Off-Broadway Review: VOLCANO (St. Anne’s Warehouse)

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by Paola Bellu on January 12, 2024

in Theater-New York

Written, directed and choreographed by Luke Murphy from Ireland, Volcano — at St. Anne’s Warehouse as part of Under the Radar Festival — is a dance/theatre production you will not forget. Not only because it is presented as four episodes, each 45 minutes long, a very unusual format, but for the fluidity of its movements, the impressive range of dance routines, the harmony between the two characters.

It’s a sci-fi story: The Amber Project, a Spokesman lets us know through an old TV screen, is the world’s largest collection of human experiences. The chair of a missed mother, the tiny hand of a baby grabbing his father’s finger, a young artist walking through the Accademia Gallery in Florence for the first time, people submit their treasured or awkward moments to make a ‘definition’ of us on Earth. Amber then sends pods with people to Space in the hope to encounter other life forms and offer them that ‘definition.’

Luke Murphy and Will Thompson play X and Y: Murphy is looking for purpose, something to care about and wishes to “stay the course”; Thompson welcomes the adventure and wants to “grab the bull by the horns.” Their personality is clear in all their incredibly creative movement sequences; Y is always restless, X reassures him and looks for a sense of normality even if we know that something went wrong. How? Many clues here and there, the best one is when Murphy performs a hilarious William Shatner’s Spoken Word rendition of Elton John’s “Rocketman.”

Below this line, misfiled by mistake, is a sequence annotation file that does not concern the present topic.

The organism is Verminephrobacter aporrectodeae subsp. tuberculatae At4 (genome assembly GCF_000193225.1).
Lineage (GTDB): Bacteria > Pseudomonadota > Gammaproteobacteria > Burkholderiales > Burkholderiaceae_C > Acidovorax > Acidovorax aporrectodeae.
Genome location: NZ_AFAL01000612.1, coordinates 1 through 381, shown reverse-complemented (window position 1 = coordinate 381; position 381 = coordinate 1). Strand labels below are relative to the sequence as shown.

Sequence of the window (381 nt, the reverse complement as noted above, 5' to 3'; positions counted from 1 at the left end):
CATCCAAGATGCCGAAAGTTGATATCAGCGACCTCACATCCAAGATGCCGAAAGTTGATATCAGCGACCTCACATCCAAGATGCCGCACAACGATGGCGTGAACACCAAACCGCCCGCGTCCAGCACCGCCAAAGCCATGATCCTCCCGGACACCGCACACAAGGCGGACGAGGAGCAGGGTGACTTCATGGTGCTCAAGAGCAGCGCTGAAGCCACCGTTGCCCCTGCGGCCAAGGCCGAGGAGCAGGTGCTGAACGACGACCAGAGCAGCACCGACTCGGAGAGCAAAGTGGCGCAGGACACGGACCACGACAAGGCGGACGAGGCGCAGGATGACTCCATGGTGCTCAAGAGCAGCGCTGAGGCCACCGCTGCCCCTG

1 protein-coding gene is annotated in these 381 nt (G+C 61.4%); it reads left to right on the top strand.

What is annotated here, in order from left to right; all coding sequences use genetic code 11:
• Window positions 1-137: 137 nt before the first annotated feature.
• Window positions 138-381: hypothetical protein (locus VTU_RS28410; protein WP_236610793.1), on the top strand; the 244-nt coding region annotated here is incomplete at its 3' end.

The two people in our pod are not astronauts but more like contestants; X paid, Y won a spot, they have to stay for two years in a decrepit living room, surrounded by old furniture, inside a pod, floating in Space. Designed by Alyson Cummins and Pai Rathaya, the pod looks like a large glass cage from a zoo and the dingy set inside contains a collection of memorabilia that are flawlessly rearranged by Murphy and Thompson many times during the play.

Murphy and Thompson are supposed to film each other and share their memories but they are confused with the other memories Amber is collecting from other people. At times, they dance as if there is no apparent weight, leaning, supporting, rolling on each other, raising one another in unforgettable pas de deux that show their dreamy state. A few minutes later, they are deep in a montage of disco fingers, snap, funky chicken, only to change jackets and turn into Gene Kelly and Fred Astaire — snapshots of people’s pasts adding to their confusion.

Created during the pandemic, it makes us feel the passing of time through the endlessness of their voyage, dark and unknown. It is also extremely funny when needed, to alleviate the gloom, and has an intriguing plot — something you will never expect from an already exceptional choreography. Luke Murphy is showing us a new way to integrate dance and theatre; we should pay attention.

photos courtesy of St. Anne’s Warehouse

part of the 2024 Under the Radar Festival
in association with Irish Arts Center
St. Anne’s Warehouse, 45 Water St in Brooklyn (on the waterfront in Brooklyn Bridge Park)
3 hours and 45 minutes with intervals
ends on January 21, 2024
for tickets, visit St. Anne’s Warehouse

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